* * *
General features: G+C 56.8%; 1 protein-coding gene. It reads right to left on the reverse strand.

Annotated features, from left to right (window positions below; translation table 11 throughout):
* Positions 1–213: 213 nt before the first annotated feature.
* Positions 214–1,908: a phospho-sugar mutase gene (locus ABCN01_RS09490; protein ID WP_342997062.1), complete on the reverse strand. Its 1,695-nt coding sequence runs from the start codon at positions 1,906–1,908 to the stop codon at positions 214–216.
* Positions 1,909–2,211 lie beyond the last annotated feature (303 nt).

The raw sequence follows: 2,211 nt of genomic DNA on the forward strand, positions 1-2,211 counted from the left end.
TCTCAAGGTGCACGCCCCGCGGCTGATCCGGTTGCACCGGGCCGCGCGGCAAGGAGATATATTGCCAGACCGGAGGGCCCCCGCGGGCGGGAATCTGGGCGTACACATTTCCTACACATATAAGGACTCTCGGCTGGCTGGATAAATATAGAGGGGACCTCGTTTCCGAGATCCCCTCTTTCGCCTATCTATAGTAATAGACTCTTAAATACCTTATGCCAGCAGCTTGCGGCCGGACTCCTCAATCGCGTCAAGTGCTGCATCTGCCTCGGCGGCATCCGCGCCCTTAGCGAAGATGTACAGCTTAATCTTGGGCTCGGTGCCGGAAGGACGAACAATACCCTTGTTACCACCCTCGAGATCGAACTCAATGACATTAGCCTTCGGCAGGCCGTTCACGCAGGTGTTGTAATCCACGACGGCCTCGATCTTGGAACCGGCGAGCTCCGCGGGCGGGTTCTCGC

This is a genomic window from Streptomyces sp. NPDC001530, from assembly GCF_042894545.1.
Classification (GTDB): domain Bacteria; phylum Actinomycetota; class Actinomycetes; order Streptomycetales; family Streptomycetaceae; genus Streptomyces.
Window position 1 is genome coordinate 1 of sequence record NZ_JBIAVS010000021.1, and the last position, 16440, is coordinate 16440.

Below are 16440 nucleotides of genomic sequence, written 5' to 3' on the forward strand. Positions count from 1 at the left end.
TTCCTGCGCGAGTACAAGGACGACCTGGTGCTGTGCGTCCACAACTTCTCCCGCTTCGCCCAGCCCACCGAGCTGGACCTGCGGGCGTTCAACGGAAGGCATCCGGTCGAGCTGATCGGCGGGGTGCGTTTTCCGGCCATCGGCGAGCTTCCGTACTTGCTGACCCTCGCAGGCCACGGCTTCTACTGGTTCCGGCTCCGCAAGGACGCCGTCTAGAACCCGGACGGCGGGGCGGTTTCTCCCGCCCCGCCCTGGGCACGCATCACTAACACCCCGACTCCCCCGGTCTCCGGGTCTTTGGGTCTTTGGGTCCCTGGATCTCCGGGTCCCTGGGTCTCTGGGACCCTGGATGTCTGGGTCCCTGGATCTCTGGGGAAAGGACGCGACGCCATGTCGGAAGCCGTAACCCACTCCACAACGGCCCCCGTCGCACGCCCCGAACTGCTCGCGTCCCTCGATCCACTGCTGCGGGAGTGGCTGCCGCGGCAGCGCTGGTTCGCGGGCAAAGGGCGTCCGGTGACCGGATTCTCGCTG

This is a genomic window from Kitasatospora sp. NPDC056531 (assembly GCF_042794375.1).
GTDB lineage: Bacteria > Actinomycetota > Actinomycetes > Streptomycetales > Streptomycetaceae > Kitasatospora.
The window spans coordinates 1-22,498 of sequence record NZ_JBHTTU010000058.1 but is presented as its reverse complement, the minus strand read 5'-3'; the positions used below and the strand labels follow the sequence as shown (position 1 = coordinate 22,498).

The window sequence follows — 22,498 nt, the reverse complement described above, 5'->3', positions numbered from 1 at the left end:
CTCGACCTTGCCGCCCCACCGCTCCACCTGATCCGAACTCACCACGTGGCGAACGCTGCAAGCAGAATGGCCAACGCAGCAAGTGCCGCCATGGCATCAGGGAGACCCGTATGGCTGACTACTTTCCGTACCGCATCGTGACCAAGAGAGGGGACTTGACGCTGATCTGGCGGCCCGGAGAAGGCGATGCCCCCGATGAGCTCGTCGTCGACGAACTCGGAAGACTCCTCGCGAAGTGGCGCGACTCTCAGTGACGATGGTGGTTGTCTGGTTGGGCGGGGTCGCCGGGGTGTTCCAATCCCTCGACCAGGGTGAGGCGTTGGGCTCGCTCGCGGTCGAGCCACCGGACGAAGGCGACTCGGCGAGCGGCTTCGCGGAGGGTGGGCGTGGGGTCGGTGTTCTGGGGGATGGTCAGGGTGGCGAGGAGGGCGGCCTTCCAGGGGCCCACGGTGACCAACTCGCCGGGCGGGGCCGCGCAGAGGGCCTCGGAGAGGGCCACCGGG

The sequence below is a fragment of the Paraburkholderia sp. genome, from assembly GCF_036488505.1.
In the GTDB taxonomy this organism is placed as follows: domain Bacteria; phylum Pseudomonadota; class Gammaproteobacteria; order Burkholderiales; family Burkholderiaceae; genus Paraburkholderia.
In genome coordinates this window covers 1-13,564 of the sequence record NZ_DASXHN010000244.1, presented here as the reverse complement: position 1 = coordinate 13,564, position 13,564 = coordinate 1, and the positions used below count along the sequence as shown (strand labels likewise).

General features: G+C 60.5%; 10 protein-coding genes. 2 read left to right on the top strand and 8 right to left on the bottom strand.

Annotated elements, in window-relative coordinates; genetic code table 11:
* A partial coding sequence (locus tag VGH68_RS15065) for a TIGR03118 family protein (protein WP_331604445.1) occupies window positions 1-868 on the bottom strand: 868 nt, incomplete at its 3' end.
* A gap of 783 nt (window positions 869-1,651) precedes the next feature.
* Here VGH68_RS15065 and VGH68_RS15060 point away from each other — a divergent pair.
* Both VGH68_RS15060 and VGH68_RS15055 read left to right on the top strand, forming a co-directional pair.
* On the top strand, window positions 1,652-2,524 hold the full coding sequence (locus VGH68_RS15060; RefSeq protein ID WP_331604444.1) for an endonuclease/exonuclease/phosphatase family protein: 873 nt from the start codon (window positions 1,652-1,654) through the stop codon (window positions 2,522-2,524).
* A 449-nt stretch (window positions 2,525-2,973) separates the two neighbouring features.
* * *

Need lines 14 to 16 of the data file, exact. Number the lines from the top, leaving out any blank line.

GTDB lineage: Bacteria > Actinomycetota > Actinomycetes > Streptomycetales > Streptomycetaceae > Kitasatospora.
The window spans coordinates 1-22,498 of sequence record NZ_JBHTTU010000058.1 but is presented as its reverse complement, the minus strand read 5'-3'; the positions used below and the strand labels follow the sequence as shown (position 1 = coordinate 22,498).

The window sequence follows — 22,498 nt, the reverse complement described above, 5'->3', positions numbered from 1 at the left end: